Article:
The PhotoBook Journal

October 27, 2011

Streetwise: Masters of 60s Photography

Copyright of the photographers 2010 & courtesy of Museum of Photographic Arts (MoPA), published by Modernbook Editions

The museum of Photographic Arts had a thematic exhibition in 2010, which resulted in the catalog book published by Modernbook Editions, Streetwise, Masters of 60s Photography. The curators have selected eight photographers whose photographic intent might have been influenced by Robert Frank in 1950’s and who worked through the 1960s to define the genre of photographer flaneur, a.k.a. street photographer.

The book is not meant to provide an inclusive examination of each of the nine photographers included in the exhibition and subsequently the book, but highlight well know photographs made by each during the turbulent 1960’s period in the United States and perhaps illustrate how they might have been mutually influential during this period.

The photographers selected include Robert Frank (b.1924), Diane Arbus (1923 – 1971), Ruth-Marion Baruch (1922 – 1997), Jerry Berndt (b.1943), Bruce Davidson (b.1933), Lee Friedlander (b 1934), Danny Lyon, (b.1942), Gary Winogrand (1928 – 1984), and Ernest Withers (1922 – 2007). All of the photographic work is drawn from the 1960’s, with the exception of Robert Frank, whose photographs were made in the late 1950’s and produced in his seminal photobook “The Americans”.

Nicely stated by Deborah Klochko, “Streewise builds on what Robert Frank began with his new “snapshot esthetic”, and the capturing of an alternative view of society (as compared to the 1955 Family of Man exhibition at MoMA) with photographs depicting the “outlaw culture” of bikers and chain gangs by Lyon, to Brendt’s images of the Combat Zone taken in the red-light district of Boston; and the darker subcultures photographed by Arbus. These photographers spent time with their subjects, presenting a challenging view of Americaundergoing radical change”.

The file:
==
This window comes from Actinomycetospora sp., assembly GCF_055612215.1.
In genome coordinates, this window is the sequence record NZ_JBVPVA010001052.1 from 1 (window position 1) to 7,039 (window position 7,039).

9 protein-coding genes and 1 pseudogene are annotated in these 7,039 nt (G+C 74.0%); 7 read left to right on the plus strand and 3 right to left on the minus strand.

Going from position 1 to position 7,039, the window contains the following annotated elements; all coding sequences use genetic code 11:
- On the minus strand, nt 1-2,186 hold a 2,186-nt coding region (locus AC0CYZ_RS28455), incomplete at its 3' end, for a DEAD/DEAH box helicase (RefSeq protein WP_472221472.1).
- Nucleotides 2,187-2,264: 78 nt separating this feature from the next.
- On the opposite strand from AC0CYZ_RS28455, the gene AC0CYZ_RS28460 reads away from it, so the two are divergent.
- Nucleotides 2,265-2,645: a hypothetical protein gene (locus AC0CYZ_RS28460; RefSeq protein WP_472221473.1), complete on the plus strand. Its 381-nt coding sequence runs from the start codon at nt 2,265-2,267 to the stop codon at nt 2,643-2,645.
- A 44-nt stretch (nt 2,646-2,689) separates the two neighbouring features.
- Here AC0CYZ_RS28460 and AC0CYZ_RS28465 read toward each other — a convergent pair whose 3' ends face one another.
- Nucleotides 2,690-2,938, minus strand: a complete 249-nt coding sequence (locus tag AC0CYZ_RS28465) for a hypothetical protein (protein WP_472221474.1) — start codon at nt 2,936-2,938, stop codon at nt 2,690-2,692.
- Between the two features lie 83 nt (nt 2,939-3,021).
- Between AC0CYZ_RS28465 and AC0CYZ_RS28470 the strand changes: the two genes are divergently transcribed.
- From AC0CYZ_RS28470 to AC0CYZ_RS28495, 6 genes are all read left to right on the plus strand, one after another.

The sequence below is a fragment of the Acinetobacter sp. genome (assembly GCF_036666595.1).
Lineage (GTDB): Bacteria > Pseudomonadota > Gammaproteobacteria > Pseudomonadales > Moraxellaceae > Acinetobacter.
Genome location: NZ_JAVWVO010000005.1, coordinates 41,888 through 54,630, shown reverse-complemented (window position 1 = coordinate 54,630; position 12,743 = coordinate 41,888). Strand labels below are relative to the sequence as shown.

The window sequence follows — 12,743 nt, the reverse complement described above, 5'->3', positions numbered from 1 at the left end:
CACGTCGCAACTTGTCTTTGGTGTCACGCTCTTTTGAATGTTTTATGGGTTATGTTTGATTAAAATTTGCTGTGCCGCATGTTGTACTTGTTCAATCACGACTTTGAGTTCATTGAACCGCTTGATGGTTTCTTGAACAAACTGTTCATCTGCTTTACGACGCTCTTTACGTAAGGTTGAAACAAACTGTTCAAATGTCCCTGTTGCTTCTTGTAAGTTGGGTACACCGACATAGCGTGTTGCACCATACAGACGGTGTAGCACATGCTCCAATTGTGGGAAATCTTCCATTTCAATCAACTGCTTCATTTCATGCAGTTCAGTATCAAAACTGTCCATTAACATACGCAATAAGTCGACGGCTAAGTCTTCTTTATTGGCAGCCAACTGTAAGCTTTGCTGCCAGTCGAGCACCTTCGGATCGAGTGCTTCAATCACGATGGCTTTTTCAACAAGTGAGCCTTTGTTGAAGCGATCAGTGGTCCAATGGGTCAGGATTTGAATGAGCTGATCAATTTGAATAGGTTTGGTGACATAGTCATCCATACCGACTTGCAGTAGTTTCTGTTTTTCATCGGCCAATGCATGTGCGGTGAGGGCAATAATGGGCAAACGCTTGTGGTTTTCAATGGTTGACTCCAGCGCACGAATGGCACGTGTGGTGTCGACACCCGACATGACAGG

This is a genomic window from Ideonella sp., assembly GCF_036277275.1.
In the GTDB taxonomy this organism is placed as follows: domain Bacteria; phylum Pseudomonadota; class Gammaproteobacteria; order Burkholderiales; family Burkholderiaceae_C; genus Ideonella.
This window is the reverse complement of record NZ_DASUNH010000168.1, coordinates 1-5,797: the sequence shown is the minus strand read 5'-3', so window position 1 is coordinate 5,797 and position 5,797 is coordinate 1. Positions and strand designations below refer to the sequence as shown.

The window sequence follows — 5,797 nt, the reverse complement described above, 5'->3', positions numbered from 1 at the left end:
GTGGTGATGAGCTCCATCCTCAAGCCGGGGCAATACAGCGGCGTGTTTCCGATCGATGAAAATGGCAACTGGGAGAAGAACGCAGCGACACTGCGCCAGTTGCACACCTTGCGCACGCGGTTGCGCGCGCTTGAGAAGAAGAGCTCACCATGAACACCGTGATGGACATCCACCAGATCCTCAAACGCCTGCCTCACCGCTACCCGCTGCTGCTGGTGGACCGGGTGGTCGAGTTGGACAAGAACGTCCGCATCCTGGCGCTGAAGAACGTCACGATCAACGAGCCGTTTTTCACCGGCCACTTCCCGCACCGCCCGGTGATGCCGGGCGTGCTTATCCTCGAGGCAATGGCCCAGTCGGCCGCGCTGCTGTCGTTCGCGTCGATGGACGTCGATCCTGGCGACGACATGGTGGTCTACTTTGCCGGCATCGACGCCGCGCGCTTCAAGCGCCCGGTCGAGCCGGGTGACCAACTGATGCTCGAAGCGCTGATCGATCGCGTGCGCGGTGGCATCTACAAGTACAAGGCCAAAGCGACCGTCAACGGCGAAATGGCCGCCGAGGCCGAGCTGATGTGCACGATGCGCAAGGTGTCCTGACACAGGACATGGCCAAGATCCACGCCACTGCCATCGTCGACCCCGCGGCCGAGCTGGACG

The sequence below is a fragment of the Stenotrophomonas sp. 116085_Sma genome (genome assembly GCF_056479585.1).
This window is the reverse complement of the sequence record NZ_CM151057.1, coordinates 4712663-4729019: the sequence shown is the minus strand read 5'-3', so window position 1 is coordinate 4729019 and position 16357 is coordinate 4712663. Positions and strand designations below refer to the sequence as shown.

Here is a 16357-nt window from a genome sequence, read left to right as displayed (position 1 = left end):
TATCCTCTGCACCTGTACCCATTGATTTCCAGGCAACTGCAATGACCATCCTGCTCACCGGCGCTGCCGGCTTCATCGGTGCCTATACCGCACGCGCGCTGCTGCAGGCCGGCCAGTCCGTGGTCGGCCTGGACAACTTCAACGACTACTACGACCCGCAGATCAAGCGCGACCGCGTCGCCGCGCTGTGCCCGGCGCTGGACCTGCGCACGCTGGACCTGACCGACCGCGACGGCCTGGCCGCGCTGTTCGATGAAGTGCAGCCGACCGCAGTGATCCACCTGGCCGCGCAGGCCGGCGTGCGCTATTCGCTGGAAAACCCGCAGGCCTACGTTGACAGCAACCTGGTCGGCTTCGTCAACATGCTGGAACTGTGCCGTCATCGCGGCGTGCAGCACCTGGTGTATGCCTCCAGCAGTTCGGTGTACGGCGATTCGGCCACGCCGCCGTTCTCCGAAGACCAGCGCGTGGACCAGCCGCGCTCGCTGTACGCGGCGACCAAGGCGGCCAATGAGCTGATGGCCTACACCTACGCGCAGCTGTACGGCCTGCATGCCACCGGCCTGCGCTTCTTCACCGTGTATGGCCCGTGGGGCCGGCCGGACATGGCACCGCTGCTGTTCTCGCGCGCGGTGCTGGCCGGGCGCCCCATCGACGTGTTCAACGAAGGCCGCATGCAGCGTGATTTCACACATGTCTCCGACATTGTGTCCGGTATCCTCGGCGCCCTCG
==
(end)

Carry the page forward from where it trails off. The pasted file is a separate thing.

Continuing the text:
I would expect that some of these photographers are better known that others, with Arbus and Frank nearing cult status, while Withers, Baruch and Berndt are not as well-known today. Thus the curators should be lauded in their broad selection of photographers in maintaining a balanced representation of the genre and period.

I believe that Andy Grundberg in his essay describes this collective body of work very eloquently “In sum, these image makers produced a distinctly engaged and personalized version of what had come to be known as social-documentary photography, a new and sophisticated postwar approach embodied in the fresh term “street photography.”

The introduction is provided by Deborah Klochko, Director,Museum of Photographic Arts and an essay by Andy Grundberg, Chair of the Photography Department at the Corcoran College of Art and Design. Following the Plates section for each of the nine photographers, there are Notes and Biographies for each of the photographers and authors. The pages are numbered and a caption for each photograph is provided in the Notes section.

The book object: Hardcover with translucent printed dust cover, with a horizontal design well suited to illustrate the black and white photographs created with 35mm film, the now classic street photographer’s camera from this period. The horizontal photographs have a generous white margin, while the horizontal photographs are a bleed off the top and bottom of the page to maximize the print size. A clean book design and beautifully printed and bound.

October 17, 2011

Kathleen Laraia & H. Woods McLaughlin – The Color of Hay

Kathleen Laraia McLaughlin & H. Woods McLaughlin copyright 2010 self-published

The Color of Hay; The Peasants of Maramures is a self-published book and a collaborative project between a photographer and writer, who are also a wife and husband team. The resulting thick book is a blending of photographs and words to narrate their story about a rural region located in the Northernmost region of Transylvania, Romania. For the McLaughlin team, the decision was made to place the book’s primary emphasis on the photographs, with the writing to help establish an external context.

The book is sub-divided into many sections that attempt to describe the people of this region, such as the cultural adaptation to the seasons (The Four Corners of Life by Their own Hands); Winter, Spring, Summer, and Autumn. There are also sections that attempt to carve out the phases of the social lifestyle (The Trappings of Life); Market, Clothes, Animals, and Food, (The Ceremonies of Life); God and Community, Weddings, Pilgrimage, and Death, and finally the phase over a lifespan (The Meaning of Life, When Life has no Meaning); Youth, Adulthood, and Old Age. It almost appears that when faced with concept options on how to frame a story, they chose an option to attempt to illustrate them all.